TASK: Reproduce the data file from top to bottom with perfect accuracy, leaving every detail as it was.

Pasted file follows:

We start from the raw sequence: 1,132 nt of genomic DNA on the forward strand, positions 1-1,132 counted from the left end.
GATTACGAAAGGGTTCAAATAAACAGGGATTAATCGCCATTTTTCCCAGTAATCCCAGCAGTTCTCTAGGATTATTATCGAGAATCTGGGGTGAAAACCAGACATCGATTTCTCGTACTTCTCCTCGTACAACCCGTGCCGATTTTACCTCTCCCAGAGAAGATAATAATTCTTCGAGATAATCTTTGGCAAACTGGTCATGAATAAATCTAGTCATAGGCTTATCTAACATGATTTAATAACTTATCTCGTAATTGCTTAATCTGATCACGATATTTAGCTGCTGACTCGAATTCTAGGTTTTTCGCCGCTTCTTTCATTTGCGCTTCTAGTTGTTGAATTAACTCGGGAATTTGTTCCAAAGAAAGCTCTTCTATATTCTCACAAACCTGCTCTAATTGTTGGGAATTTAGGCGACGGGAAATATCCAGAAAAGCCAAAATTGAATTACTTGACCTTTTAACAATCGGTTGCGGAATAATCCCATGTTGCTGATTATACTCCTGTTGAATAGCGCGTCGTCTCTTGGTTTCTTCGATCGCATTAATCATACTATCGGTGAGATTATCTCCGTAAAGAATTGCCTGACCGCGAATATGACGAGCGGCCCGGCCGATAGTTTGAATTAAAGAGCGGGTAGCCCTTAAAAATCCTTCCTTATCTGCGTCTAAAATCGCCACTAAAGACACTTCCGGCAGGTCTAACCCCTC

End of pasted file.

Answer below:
We start from the raw sequence: 1,132 nt of genomic DNA on the forward strand, positions 1-1,132 counted from the left end.
GATTACGAAAGGGTTCAAATAAACAGGGATTAATCGCCATTTTTCCCAGTAATCCCAGCAGTTCTCTAGGATTATTATCGAGAATCTGGGGTGAAAACCAGACATCGATTTCTCGTACTTCTCCTCGTACAACCCGTGCCGATTTTACCTCTCCCAGAGAAGATAATAATTCTTCGAGATAATCTTTGGCAAACTGGTCATGAATAAATCTAGTCATAGGCTTATCTAACATGATTTAATAACTTATCTCGTAATTGCTTAATCTGATCACGATATTTAGCTGCTGACTCGAATTCTAGGTTTTTCGCCGCTTCTTTCATTTGCGCTTCTAGTTGTTGAATTAACTCGGGAATTTGTTCCAAAGAAAGCTCTTCTATATTCTCACAAACCTGCTCTAATTGTTGGGAATTTAGGCGACGGGAAATATCCAGAAAAGCCAAAATTGAATTACTTGACCTTTTAACAATCGGTTGCGGAATAATCCCATGTTGCTGATTATACTCCTGTTGAATAGCGCGTCGTCTCTTGGTTTCTTCGATCGCATTAATCATACTATCGGTGAGATTATCTCCGTAAAGAATTGCCTGACCGCGAATATGACGAGCGGCCCGGCCGATAGTTTGAATTAAAGAGCGGGTAGCCCTTAAAAATCCTTCCTTATCTGCGTCTAAAATCGCCACTAAAGACACTTCCGGCAGGTCTAACCCCTC